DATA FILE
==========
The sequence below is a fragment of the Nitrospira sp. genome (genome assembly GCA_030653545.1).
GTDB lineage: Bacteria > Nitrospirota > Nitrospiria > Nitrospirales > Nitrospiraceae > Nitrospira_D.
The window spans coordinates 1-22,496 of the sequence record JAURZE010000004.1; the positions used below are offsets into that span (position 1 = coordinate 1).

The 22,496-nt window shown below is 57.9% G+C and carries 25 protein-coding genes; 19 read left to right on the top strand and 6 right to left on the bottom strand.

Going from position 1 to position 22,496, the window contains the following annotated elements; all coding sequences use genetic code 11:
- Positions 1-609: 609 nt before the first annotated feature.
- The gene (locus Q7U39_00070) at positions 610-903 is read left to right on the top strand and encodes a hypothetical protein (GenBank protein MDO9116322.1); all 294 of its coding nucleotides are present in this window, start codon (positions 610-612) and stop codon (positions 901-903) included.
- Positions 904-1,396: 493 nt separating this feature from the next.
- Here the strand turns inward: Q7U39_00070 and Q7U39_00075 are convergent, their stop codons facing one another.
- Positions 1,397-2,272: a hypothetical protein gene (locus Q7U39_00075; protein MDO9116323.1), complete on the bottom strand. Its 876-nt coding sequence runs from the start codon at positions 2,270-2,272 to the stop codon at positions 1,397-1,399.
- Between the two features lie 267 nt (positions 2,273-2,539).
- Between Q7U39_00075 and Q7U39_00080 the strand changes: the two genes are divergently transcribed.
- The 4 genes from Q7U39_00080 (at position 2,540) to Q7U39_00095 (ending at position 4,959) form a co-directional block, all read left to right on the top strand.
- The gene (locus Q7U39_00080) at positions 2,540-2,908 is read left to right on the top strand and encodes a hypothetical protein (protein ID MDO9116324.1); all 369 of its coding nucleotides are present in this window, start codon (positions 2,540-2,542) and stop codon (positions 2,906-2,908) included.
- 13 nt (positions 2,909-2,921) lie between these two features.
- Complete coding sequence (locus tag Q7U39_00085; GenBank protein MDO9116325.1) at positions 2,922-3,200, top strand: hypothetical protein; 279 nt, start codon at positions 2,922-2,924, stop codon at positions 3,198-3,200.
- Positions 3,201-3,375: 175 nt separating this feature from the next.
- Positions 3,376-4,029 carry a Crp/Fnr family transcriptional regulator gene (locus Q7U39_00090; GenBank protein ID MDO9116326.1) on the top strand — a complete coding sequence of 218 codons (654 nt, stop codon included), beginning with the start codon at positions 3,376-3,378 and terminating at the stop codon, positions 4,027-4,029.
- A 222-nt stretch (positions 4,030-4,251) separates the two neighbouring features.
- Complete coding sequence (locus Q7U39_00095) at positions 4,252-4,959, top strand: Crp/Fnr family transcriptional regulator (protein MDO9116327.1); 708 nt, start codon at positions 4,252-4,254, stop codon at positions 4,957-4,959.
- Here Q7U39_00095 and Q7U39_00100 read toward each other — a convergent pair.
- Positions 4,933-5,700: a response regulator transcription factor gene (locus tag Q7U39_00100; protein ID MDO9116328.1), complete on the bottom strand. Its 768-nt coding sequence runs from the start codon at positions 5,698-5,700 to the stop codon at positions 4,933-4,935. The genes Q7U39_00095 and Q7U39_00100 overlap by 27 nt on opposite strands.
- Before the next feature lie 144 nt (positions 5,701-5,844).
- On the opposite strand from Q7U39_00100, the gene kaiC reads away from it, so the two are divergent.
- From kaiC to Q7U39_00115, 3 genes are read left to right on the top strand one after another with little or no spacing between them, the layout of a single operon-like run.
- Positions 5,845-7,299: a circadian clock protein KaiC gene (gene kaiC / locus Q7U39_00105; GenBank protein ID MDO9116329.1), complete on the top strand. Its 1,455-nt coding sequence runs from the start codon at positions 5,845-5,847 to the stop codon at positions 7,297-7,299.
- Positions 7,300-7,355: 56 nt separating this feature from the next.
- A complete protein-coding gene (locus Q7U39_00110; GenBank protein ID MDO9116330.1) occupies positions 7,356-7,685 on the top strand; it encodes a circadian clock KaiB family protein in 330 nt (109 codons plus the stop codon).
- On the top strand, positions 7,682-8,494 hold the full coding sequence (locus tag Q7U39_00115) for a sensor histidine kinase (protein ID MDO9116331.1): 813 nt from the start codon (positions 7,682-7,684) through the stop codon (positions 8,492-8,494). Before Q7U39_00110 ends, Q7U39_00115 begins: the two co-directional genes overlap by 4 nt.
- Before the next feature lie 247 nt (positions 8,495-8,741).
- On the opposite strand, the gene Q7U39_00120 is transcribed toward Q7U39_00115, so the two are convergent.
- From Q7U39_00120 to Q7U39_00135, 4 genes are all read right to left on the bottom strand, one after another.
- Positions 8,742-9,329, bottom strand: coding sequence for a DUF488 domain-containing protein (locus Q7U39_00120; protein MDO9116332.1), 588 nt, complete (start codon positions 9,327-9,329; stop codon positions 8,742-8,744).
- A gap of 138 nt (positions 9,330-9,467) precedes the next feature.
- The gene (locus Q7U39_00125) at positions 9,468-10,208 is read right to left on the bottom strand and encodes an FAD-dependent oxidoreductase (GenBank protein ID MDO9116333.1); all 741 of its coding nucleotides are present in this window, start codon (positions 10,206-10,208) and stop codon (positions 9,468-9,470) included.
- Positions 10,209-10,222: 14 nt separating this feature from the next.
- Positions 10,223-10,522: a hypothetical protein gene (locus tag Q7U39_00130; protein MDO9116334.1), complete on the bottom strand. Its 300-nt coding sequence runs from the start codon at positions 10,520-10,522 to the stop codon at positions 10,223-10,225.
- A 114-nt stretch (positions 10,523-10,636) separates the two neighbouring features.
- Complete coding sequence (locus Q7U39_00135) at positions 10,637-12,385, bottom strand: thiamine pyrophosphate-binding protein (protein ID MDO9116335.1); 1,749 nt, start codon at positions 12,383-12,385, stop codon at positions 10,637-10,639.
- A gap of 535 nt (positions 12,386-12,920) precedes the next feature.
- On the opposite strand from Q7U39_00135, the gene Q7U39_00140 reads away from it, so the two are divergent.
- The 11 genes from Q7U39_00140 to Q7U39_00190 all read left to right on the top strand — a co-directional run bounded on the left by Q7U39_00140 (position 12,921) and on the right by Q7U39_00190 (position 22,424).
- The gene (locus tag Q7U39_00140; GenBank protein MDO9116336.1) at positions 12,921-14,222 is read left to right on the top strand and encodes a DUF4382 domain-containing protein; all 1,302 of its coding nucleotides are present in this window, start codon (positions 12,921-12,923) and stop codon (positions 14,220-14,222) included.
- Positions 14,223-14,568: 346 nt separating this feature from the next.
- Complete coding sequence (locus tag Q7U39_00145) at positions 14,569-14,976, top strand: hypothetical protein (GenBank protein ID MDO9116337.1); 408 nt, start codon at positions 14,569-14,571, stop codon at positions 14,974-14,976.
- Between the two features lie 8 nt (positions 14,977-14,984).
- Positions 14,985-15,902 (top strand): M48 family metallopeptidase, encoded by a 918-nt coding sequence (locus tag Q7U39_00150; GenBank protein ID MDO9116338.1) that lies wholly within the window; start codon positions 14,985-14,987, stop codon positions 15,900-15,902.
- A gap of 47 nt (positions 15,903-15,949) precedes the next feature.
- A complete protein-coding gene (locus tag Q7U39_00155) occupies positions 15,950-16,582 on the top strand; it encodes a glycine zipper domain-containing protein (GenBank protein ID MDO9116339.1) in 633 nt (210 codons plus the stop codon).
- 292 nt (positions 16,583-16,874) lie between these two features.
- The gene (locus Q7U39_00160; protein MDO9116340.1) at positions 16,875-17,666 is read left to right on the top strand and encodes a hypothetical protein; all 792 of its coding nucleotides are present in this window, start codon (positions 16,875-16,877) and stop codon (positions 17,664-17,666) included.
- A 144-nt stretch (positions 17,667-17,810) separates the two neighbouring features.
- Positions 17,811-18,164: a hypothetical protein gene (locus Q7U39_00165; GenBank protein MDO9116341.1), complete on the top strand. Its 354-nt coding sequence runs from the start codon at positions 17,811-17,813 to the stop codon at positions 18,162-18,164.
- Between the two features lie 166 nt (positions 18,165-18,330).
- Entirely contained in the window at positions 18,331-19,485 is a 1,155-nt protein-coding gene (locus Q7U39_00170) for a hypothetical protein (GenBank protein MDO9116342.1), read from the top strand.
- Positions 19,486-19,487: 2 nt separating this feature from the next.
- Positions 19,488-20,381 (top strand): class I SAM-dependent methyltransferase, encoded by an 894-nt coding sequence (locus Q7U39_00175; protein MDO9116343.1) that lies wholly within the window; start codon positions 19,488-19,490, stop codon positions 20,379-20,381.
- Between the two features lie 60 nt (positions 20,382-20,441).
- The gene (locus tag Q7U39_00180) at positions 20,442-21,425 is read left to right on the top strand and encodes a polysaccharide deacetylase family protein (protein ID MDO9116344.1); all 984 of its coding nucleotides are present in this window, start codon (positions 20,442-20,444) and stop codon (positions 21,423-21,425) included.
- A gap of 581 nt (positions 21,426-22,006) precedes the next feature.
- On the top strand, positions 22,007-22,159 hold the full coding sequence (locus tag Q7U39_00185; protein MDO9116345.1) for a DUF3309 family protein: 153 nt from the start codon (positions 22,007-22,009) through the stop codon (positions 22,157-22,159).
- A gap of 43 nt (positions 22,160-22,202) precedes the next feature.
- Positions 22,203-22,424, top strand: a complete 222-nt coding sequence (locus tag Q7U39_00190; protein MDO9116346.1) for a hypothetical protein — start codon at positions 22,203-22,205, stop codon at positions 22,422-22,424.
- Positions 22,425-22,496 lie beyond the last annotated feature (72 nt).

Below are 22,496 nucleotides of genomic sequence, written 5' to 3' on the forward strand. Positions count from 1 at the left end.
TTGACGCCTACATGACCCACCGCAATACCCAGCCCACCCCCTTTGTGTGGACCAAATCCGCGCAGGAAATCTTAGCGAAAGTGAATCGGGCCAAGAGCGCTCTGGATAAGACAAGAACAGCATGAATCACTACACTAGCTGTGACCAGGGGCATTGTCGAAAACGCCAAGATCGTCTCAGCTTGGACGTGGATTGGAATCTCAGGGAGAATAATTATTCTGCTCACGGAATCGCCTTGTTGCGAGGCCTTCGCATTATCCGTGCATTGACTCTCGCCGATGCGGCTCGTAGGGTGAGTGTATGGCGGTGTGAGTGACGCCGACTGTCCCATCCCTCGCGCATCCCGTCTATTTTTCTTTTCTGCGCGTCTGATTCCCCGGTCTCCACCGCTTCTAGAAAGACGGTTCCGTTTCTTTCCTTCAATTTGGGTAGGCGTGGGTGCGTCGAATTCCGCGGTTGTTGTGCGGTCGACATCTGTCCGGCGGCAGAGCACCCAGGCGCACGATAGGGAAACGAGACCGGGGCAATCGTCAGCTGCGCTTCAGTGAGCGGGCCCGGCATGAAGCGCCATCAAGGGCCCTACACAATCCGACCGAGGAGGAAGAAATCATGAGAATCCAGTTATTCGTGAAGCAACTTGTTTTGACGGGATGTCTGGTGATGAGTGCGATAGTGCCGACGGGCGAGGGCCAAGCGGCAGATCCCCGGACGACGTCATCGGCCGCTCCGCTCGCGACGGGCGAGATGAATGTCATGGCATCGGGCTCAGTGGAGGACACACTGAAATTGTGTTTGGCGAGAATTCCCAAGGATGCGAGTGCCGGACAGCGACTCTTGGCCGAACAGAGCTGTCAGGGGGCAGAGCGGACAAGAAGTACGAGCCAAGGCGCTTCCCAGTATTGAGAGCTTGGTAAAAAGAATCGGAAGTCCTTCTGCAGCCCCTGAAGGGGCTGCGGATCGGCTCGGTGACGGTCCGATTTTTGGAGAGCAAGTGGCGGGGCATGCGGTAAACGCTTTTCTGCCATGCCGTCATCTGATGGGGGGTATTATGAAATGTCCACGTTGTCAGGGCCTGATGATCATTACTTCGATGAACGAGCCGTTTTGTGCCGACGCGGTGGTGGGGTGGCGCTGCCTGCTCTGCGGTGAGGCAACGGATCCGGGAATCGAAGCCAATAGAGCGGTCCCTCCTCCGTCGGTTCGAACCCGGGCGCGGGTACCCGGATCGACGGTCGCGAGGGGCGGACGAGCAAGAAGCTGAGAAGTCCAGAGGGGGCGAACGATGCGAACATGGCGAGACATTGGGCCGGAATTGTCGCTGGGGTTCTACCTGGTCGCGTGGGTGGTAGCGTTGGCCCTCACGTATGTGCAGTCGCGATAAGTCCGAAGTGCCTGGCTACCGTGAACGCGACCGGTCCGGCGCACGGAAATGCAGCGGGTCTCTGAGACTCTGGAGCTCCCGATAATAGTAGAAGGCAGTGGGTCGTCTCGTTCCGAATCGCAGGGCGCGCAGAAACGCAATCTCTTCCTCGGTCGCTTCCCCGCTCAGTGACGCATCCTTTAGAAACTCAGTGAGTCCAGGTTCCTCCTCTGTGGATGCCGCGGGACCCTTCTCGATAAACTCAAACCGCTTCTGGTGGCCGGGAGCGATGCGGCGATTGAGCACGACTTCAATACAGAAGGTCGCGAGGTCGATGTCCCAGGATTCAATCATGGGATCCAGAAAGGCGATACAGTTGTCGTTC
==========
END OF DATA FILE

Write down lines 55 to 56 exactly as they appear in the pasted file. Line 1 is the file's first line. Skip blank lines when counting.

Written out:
- Entirely contained in the window at positions 18,331-19,485 is a 1,155-nt protein-coding gene (locus Q7U39_00170) for a hypothetical protein (GenBank protein MDO9116342.1), read from the top strand.
- Positions 19,486-19,487: 2 nt separating this feature from the next.